Thursday, June 05, 2014

Whales and Dolphins in the Bay of Biscay

We have recently returned from a trip to the UK via ferry. Always preferable to flying (in my opinion), the ferry takes approximately 24 hours from Santander to Portsmouth. I find the journey a little dull, especially when you have made it numerous times. There is on-board entertainment, several bars, a couple of restaurants and a cinema: apart from that there are several decks you can wander and stretch your legs. The saving grace is the probability of spotting a large range of cetaceans.

In the Bay of Biscay it is possible to find a third of the species of cetaceans in the world including many species of whale, dolphin and porpoise. Having made the crossing many, many times over the years I find myself increasingly drawn to observing the vast sea from deck 10 of the ship with the hope of seeing one or more of these beautiful creatures.

This year we were fortunate enough to be accompanied by volunteers from ORCA who are monitoring the bay for cetacean activity, numbers and trends. You can find out more about their work by following the link.

On both the outbound and inbound leg of our journey Luis and I were fortunate enough to see: bottle nose dolphins, common dolphins and pilot whales. The ORCA volunteers and other cetacean spotters spend much more time on deck and are better equipped and dressed to see so much more including Fin Whales, Yellow-fin Tuna, and numerous pods of dolphin and porpoise.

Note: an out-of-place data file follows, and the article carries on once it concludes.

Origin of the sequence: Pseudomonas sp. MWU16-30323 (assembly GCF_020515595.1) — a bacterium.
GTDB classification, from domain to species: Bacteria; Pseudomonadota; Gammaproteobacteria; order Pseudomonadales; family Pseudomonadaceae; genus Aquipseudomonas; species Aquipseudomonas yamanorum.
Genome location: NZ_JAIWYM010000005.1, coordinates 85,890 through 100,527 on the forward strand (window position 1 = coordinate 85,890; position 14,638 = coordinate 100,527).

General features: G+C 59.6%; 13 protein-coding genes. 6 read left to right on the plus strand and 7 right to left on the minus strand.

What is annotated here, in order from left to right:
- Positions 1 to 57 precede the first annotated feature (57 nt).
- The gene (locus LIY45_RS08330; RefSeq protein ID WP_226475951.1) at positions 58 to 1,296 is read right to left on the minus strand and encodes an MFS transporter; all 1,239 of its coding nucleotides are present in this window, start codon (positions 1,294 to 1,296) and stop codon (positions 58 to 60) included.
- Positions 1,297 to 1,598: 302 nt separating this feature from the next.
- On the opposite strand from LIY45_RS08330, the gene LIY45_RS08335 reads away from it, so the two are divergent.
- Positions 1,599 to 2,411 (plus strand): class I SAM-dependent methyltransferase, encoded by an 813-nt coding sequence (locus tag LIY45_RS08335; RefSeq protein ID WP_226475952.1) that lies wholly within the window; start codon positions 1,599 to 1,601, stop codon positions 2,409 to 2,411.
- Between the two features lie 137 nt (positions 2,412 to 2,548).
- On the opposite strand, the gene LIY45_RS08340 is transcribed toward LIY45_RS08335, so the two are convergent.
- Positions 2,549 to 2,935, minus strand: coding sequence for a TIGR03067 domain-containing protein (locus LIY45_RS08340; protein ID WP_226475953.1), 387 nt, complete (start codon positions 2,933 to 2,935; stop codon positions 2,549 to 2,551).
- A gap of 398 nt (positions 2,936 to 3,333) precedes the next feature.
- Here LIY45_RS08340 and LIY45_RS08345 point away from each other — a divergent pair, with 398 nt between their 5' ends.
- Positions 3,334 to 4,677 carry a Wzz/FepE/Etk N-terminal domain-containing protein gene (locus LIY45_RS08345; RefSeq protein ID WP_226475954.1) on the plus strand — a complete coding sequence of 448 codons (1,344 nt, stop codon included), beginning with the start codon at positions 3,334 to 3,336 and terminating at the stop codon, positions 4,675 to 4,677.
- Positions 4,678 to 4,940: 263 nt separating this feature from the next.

They are not easy creatures to photograph as they dive and skim the surface, darting from side to side, under the bow of the ship and in and out of deep waves. One couple from Portsmouth who regularly do the crossing simply to spot cetaceans estimated that from 7am in the morning until 7pm evening time they had spotted up to 150 dolphins in various size pods and 6 whales... they were however dressed in warm clothing and had a range of equipment with them including GPS, binoculars, scopes and cameras with long, long lenses. Ten decks up, they seem tiny despite the dolphins being 2 meters in length.

There is something rather special about seeing these creatures in their natural habitat and their inquisitiveness brings them near the ship as it traverses the deep shelf that hosts the fish, plankton, krill, octopus and squid on which they feed. It is sad to know that irresponsible disposal of plastic is a major cause of their demise, often mistaking it for food, the cetaceans are slowing killed as their stomachs and gullets are filled with non-digestible and poisonous plastics.


  1. Anonymous6:27 pm

    Just tried to comment on this nice post - but my longer one disappeared, don't know where.

    1. Oh dear, isn't it a pain when that happens. Thanks for reading Veronica.


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